Famous Stories Every Child Should Know eBook

This eBook from the Gutenberg Project consists of approximately 341 pages of information about Famous Stories Every Child Should Know.

But no sooner were her eyes closed, than everyone in the boat thought he saw, just opposite his own eyes, a terrific human head rising above the water; not like the head of a swimmer, but planted upright on the surface of the river, and keeping pace with the boat.  Each turned to his neighbour to show him the cause of his terror, and found him looking equally frightened, but pointing in a different direction, where the half-laughing, half-scowling goblin met his eyes.  When at length they tried to explain the matter to each other, crying out, “Look there; no, there!” each of them suddenly perceived the other’s phantom, and the water round the boat appeared all alive with ghastly monsters.  The cry which burst from every mouth awakened Undine.  Before the light of her beaming eyes the horde of misshapen faces vanished.  But Huldbrand was quite exasperated by these fiendish tricks and would have burst into loud imprecations, had not Undine whispered in the most beseeching manner, “For God’s sake, my own lord, be patient now; remember we are on the water.”  The Knight kept down his anger, and soon sank into thought.  Presently Undine whispered to him:  “My love, had not we better give up the foolish journey, and go home to Ringstetten in comfort?” But Huldbrand muttered angrily, “Then I am to be kept a prisoner in my own castle? and even there I may not breathe freely unless the fountain is sealed up?  Would to Heaven the absurd connection”—­But Undine pressed her soft hand gently upon his lips.  And he held his peace, and mused upon all she had previously told him.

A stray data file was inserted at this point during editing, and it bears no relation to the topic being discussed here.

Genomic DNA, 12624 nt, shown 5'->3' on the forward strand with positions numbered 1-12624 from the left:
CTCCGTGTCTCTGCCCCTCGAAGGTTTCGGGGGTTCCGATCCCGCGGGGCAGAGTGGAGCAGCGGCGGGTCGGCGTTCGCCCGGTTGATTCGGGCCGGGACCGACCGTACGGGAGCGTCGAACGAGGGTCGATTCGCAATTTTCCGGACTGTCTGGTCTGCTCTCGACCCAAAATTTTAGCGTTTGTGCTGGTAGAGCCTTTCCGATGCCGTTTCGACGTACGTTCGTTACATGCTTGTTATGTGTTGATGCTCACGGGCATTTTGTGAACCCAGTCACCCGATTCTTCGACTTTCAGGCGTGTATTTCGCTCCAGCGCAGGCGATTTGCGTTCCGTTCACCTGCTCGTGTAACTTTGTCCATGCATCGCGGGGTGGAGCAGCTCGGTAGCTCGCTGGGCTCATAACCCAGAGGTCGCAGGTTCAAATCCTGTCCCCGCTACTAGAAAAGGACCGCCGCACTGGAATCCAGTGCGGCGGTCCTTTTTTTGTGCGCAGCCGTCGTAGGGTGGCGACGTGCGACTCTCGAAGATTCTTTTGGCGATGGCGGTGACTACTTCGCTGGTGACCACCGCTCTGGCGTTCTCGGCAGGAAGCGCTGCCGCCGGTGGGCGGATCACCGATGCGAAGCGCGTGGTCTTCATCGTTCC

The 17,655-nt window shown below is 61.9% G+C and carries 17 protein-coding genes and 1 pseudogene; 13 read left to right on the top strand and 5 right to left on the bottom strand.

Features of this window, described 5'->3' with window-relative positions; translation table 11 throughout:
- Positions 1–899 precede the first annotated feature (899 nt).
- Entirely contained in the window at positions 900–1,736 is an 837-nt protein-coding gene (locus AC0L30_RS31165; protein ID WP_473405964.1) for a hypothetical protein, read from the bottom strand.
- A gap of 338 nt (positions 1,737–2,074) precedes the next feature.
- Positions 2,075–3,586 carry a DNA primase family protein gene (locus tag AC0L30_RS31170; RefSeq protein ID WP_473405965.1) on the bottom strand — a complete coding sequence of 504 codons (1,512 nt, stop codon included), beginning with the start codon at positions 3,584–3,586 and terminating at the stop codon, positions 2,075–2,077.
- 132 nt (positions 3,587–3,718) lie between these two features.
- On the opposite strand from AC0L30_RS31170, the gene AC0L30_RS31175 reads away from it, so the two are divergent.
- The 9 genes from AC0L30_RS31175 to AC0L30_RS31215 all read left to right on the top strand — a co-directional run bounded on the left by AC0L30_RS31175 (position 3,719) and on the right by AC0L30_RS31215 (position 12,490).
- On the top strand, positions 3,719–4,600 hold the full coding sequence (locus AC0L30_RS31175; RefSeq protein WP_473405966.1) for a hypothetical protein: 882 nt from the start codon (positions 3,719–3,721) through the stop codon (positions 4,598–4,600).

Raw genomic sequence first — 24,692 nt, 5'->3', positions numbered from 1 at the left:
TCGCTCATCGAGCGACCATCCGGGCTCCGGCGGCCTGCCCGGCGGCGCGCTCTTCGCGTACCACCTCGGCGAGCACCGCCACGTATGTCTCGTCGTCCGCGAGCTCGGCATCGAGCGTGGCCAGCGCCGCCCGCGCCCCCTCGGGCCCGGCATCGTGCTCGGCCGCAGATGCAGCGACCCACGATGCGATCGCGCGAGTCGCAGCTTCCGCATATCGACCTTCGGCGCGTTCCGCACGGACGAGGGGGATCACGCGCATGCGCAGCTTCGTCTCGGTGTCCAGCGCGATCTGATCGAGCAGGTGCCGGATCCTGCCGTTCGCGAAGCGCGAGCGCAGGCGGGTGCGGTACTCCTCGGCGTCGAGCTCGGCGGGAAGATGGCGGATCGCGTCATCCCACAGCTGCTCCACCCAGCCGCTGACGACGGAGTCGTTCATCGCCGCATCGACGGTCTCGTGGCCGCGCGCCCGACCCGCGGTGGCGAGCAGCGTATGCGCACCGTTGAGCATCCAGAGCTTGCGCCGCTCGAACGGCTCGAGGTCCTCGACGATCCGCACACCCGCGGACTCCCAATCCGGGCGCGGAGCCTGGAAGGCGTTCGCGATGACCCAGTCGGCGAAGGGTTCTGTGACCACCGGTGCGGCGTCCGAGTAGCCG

In the meantime, Bertalda had yielded herself up to many and strange reflections.  She knew something of Undine’s origin, but not all! and Kuehleborn in particular was only a fearful but vague image in her mind; she had not even once heard his name.  And as she pondered these wonderful subjects, she half unconsciously took off a golden necklace which Huldbrand had bought for her of a travelling jeweller a few days before; she held it close to the surface of the river playing with it, and dreamily watching the golden gleam that it shed on the glassy water.  Suddenly a large hand came up out of the Danube, snatched the necklace, and ducked under with it.  Bertalda screamed aloud, and was answered by a laugh of scorn from the depths below.  And now the Knight could contain himself no longer.  Starting up, he gave loose to his fury, loading with imprecations those who chose to break into his family and private life, and challenging them—­were they goblins or sirens—­to meet his good sword.  Bertalda continued to weep over the loss of her beloved jewel, and her tears were as oil to the flames of his wrath, while Undine kept her hand dipped into the water with a ceaseless low murmur, only once or twice interrupting her mysterious whispers to say to her husband in tones of entreaty, “Dearest love, speak not roughly to me here; say whatever you will, only spare me here; you know why!” and he still restrained his tongue

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Famous Stories Every Child Should Know from Project Gutenberg. Public domain.
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